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Germans are ready to give up their cars for the planet

in Transportation by

A study on environmental awareness has shown that two-thirds of Germans want a better infrastructure for cycling. In large cities, 60 per cent of drivers could imagine the changeover to bus and train. Less dependent on the car, that would make life better. 91 per cent of Germans are of that opinion and they think that this will help to save the planet.

Environmental minister Barbara Hendricks does not see autonomous driving as a solution for “mobility problems of the elderly”. On Wednesday, she said in Berlin, “The Germans do not even accept automatic cars, because they have to walk in corridors. I find it difficult to imagine a 75-year-old now in ten years, who dared to drive a driverless car.” But just regarding the use of cars Hendricks sees a change of consciousness.

For the first time in the eleventh environmental consciousness study the authors have asked the attitudes to the car and the mobility. 91 per cent of the approximately 4,000 respondents said that life would be better if the individual were no longer dependent on a car. 79 per cent wanted a city development for their place of residence, which promotes alternatives to the car.

HendricksTwo-thirds of the respondents want a better bicycle infrastructure

Hendricks was especially impressed that 46 per cent of motorists surveyed who live in small towns or villages with up to 20,000 inhabitants could imagine traveling by bus or train. In the big cities this figure is even 60 per cent. Two-thirds of the respondents want a better bicycle infrastructure. At the same time, however, 70 per cent of respondents also stated that they were daily or several times a week traveling by car.

Harry Lehmann, Head of the Climate and Energy Department at the Federal Environment Agency (UBA), pointed out that awareness is always ahead of real behaviour. This is also shown in the study in other places, for example when it comes to meat consumption and the attitude towards nutrition. But without a change of consciousness, changes are also not possible, emphasised Barbara Hendricks. In any event, the Minister for the Environment sees her strategy of calling for more environmental protection and climate action from the transport and agriculture sector to be successful.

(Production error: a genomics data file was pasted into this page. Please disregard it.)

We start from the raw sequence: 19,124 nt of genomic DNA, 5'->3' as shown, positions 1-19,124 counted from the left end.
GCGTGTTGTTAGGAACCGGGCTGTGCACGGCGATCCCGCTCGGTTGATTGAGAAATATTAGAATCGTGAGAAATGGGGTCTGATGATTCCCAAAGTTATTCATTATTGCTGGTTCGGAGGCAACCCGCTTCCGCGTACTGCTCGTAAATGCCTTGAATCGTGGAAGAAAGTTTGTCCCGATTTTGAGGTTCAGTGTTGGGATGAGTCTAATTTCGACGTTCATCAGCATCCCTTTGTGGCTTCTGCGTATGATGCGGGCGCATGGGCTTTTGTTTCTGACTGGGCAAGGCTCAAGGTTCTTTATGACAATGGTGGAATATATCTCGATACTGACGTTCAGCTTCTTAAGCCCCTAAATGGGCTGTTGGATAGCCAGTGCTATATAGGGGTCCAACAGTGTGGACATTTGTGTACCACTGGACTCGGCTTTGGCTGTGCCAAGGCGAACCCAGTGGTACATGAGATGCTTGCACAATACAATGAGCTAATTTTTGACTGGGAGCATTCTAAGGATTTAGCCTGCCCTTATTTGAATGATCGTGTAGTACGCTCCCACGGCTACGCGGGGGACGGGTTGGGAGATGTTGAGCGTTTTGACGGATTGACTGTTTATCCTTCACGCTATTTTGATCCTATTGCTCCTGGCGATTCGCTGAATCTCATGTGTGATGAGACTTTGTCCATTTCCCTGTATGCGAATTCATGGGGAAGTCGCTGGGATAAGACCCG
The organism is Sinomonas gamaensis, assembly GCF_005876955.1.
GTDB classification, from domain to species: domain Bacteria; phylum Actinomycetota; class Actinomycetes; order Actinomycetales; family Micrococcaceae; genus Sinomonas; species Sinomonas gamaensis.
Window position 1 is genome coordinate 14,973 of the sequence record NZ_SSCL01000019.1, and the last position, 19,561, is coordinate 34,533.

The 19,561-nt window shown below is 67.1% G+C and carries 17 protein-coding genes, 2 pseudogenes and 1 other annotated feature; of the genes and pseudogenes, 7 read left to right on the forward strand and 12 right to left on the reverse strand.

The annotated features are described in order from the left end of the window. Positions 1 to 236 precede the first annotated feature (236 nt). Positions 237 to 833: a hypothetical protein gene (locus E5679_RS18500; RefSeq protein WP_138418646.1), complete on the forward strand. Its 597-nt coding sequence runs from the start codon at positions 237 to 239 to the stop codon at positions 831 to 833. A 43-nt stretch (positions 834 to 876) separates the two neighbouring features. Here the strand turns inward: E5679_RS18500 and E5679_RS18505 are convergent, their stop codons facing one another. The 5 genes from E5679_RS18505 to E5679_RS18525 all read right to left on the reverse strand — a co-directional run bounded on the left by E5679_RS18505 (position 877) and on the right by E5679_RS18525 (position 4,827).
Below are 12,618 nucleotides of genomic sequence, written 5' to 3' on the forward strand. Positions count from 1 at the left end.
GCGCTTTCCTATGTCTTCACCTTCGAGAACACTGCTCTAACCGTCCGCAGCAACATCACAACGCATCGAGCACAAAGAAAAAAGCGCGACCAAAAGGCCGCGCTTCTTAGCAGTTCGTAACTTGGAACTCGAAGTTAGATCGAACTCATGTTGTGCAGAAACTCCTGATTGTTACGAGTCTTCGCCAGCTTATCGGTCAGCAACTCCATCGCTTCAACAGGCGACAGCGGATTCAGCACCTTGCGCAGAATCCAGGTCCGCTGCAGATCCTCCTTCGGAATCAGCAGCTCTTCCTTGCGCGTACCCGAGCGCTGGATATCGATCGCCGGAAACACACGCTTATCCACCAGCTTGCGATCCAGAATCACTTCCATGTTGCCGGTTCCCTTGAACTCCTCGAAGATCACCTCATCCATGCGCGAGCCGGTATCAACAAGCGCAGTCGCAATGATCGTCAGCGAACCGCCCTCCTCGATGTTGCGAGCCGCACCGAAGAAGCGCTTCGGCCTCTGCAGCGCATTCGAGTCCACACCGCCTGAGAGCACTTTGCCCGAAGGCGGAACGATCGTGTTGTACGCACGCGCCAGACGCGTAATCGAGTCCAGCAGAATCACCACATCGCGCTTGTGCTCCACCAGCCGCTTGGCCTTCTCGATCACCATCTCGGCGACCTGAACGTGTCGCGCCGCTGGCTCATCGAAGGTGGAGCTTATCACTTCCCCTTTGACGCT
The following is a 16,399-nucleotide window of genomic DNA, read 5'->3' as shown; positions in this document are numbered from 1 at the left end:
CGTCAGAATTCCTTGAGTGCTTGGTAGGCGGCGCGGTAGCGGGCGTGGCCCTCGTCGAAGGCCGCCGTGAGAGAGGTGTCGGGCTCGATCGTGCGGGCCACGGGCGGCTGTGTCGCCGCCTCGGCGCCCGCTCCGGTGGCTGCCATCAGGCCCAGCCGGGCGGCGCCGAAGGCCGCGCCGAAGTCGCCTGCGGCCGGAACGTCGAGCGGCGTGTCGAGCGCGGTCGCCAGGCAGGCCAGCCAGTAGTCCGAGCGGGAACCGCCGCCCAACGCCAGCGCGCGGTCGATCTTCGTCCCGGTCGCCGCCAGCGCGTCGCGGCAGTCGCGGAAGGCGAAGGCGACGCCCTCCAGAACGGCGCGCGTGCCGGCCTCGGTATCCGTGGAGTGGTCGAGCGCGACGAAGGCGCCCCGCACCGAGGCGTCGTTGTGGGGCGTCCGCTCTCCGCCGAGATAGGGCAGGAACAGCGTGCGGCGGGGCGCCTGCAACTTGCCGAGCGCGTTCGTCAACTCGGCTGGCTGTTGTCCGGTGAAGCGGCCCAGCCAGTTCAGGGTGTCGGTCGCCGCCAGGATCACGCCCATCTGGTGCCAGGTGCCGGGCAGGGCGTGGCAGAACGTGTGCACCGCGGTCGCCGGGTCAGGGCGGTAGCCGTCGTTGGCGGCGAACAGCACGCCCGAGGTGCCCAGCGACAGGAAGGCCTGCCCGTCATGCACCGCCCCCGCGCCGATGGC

cycle germany

Hendricks sees the major themes for the next government in linking environmental issues with social justice. The risk is that environmental and climate protection could be discredited as an “elite issue” and therefore rejected, she certainly sees. Especially since 37 per cent of respondents see a tension between environmental and climate protection as well as social justice. Topics that can be determined by this are, for example, rent increases after an energetic renovation. Hendricks accused the Union of “breaking the coalition agreement at this point” because it would prevent the modernisation contribution of eleven per cent as she had demanded. On the other hand, a majority of the interviewees say that environmental protection is a prerequisite for prosperity. “This relationship is being understood more and more,” sees Hendricks as a great success.

In climate policy, on the other hand, the Germans are sceptical about success. Two thirds believe that Germany cannot cope with the challenges of climate change. A small minority of the respondents believe that a global economy is greenhouse gas in 2100. However, climate policy and environmental policy have been consistently maintained for 22 years. The Germans consider these topics to be the third most important in 2016 after refugee problems and security. By the way, for the biggest environmental problem, the Germans hold plastic waste in the sea which is quite a reference to the presence of the topic in the public. In comparison to the far-reaching climate problem, which is also a good 90 per cent which the Germans consider important, but it is only slightly more than half. Three quarters see marine waste as the biggest problem.

It is worth noting that there are more than 200 long-distance cycle routes in Germany offering matchless opportunities for exploring the cities and for romantic rides.


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